The County is updating a 10-year growth plan called HoCo By Design. A rewrite of zoning rules, changing how development is regulated, will follow. Community input to the County’s draft plans includes concerns regarding how the planned increased population can keep pace with infrastructure (county-provided public services such as schools, roads, health and safety provisions), and balance environmental preservation and stormwater management. The County notes large housing increases will provide more affordable housing. Will this singular goal offset concerns, or even actually be attained?

Current rules require developers to build some moderate-income affordable housing in a project, but these rules also let developers sidestep that requirement by paying a fee. Thus, building is unlikely to increase the supply of these units much. If the fees were increased, it would spread out their locations, beyond just lower-priced market areas. 

Increased development will not lower home prices enough to appreciably assist low-income buyers, either. Builders do not have a monopoly on home supply, due to resales of older homes. A large increase in new supply might lower prices across the spectrum a bit, but not enough to suddenly be affordable in ranges where they were not previously. 

The HoCo By Design plan includes very little information about how to pace increased school enrollment tied to development. It relies on the myth that resales account for most new students, as if there is nothing to be done about this problem. The source of this myth is Howard County Public School System data that annually notes the percentage of “new” students enrolled each year from new homes. 

According to the HCPSS Office of Planning, they define a new home as one from the last 10 months of brand new occupancy permits. The “new” label is then not retained going to the next year’s data. Instead, each year, a snapshot is taken, of how many of the “new” students are from up to 10-month-old homes. This annual HCPSS report has been used to claim that resales (homes where older families sell to younger ones with children) are causing overcrowded schools. Calling a home a resale after only 11 months is creating this false conclusion. As it is, this woefully low estimate from the HCPSS study, shows about 40% of new students coming from new homes.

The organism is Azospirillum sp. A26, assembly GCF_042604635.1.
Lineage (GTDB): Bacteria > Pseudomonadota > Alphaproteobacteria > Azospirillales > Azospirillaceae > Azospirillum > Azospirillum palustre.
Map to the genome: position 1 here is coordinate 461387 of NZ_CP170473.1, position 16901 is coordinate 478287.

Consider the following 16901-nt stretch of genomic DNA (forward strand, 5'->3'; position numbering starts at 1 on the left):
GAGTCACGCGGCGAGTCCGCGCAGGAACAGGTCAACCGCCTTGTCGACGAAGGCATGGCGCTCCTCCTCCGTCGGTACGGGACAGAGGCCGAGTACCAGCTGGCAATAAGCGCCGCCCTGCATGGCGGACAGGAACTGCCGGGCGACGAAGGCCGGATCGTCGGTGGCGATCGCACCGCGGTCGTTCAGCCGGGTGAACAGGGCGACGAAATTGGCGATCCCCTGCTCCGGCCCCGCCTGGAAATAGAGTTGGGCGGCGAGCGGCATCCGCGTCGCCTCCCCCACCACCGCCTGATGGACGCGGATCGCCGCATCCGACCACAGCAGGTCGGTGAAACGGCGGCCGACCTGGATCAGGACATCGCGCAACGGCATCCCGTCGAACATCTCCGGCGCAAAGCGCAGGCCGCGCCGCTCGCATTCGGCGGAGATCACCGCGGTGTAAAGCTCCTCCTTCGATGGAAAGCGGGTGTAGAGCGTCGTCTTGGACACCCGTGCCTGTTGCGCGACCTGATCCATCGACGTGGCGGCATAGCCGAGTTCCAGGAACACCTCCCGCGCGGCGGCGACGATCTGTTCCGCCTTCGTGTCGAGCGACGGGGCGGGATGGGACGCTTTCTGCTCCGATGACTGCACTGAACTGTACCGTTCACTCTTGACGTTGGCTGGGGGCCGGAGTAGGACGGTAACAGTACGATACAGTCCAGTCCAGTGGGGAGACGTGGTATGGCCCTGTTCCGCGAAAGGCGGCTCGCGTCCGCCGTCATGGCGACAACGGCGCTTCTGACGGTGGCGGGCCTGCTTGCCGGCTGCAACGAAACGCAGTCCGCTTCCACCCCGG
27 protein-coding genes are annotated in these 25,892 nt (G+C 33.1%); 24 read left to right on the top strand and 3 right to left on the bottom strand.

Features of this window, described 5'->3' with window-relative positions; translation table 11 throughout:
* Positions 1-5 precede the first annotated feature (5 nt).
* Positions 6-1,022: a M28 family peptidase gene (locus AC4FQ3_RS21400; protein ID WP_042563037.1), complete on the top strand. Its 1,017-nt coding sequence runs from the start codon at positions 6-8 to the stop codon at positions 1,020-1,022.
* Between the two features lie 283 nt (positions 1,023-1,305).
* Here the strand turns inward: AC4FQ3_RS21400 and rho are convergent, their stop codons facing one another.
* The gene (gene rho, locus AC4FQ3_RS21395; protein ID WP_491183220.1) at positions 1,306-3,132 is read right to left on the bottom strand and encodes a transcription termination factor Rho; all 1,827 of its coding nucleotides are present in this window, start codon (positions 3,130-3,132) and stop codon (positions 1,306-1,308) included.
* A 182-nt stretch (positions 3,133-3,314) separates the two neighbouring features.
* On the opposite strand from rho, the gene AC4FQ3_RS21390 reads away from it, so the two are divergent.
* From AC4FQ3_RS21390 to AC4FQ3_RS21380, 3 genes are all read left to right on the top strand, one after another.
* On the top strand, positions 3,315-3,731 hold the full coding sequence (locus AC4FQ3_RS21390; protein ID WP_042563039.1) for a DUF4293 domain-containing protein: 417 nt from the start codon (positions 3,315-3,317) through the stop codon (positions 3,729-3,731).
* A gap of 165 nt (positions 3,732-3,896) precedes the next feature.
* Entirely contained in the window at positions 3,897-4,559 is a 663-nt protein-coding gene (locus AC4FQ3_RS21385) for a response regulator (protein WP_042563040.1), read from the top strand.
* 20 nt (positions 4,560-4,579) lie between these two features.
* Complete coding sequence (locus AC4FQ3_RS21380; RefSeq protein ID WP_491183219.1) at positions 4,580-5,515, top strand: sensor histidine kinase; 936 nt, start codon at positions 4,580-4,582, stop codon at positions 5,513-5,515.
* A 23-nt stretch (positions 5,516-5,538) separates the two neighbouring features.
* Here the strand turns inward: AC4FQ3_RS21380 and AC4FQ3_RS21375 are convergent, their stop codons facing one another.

The County’s plan does include promising exploration of new school facility sources, including public-private partnership models, and commercial reuses. Meanwhile, annual school capacity information continues to predict continually growing over-capacities even with too low enrollment estimates, and this is before upcoming increased growth goals.

Another misconception in the HoCo By Design plan is that job creation has a linear relationship to housing creation. (See the draft plan’s chapter on Economic Prosperity, page 36 and the HoCo By Design Scenario Planning Guide, Table 6.) The Columbia Gateway area will increase commercial space and create jobs there, but not elsewhere in the County. To have an emphasis of commercial growth throughout the county, we need a better balance between high-density housing developments and commercial zoning.  

We also need to be realistic about transportation resource timing. Hoco By Design notes goals of increased walkability that could lead to less usage of cars. We are already seeing recommendations in land use cases to have reduced parking requirements, but that is premature. Currently, there is very little required connectivity, nor walk/bike-ability beyond immediate project areas.

Meeting the needs of the entire community will be a difficult task. The County is tasked with providing planning solutions for how schools, roads, the hospital, and other public services are going to keep up with all this growth. 

Hearings on these plans start with the Planning Board, where the public can give input on March 9,, sign up by March 8 at The County Council will also hold hearings before moving the plan forward, after the Planning Board recommendations.